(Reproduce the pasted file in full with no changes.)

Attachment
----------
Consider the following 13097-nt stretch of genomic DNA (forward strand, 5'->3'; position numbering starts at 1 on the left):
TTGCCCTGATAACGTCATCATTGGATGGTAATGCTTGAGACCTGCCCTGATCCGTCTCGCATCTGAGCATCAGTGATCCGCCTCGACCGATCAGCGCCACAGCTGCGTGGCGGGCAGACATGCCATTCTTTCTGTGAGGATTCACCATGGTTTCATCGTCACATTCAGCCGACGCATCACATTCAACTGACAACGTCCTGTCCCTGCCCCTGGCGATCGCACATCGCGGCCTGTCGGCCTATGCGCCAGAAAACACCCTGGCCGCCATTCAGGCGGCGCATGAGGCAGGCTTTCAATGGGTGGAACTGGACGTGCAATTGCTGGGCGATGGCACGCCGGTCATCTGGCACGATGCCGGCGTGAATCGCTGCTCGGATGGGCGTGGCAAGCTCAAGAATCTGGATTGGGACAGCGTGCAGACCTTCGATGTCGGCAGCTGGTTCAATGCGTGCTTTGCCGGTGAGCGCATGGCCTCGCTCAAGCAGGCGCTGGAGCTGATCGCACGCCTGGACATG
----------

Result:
Consider the following 13097-nt stretch of genomic DNA (forward strand, 5'->3'; position numbering starts at 1 on the left):
TTGCCCTGATAACGTCATCATTGGATGGTAATGCTTGAGACCTGCCCTGATCCGTCTCGCATCTGAGCATCAGTGATCCGCCTCGACCGATCAGCGCCACAGCTGCGTGGCGGGCAGACATGCCATTCTTTCTGTGAGGATTCACCATGGTTTCATCGTCACATTCAGCCGACGCATCACATTCAACTGACAACGTCCTGTCCCTGCCCCTGGCGATCGCACATCGCGGCCTGTCGGCCTATGCGCCAGAAAACACCCTGGCCGCCATTCAGGCGGCGCATGAGGCAGGCTTTCAATGGGTGGAACTGGACGTGCAATTGCTGGGCGATGGCACGCCGGTCATCTGGCACGATGCCGGCGTGAATCGCTGCTCGGATGGGCGTGGCAAGCTCAAGAATCTGGATTGGGACAGCGTGCAGACCTTCGATGTCGGCAGCTGGTTCAATGCGTGCTTTGCCGGTGAGCGCATGGCCTCGCTCAAGCAGGCGCTGGAGCTGATCGCACGCCTGGACATG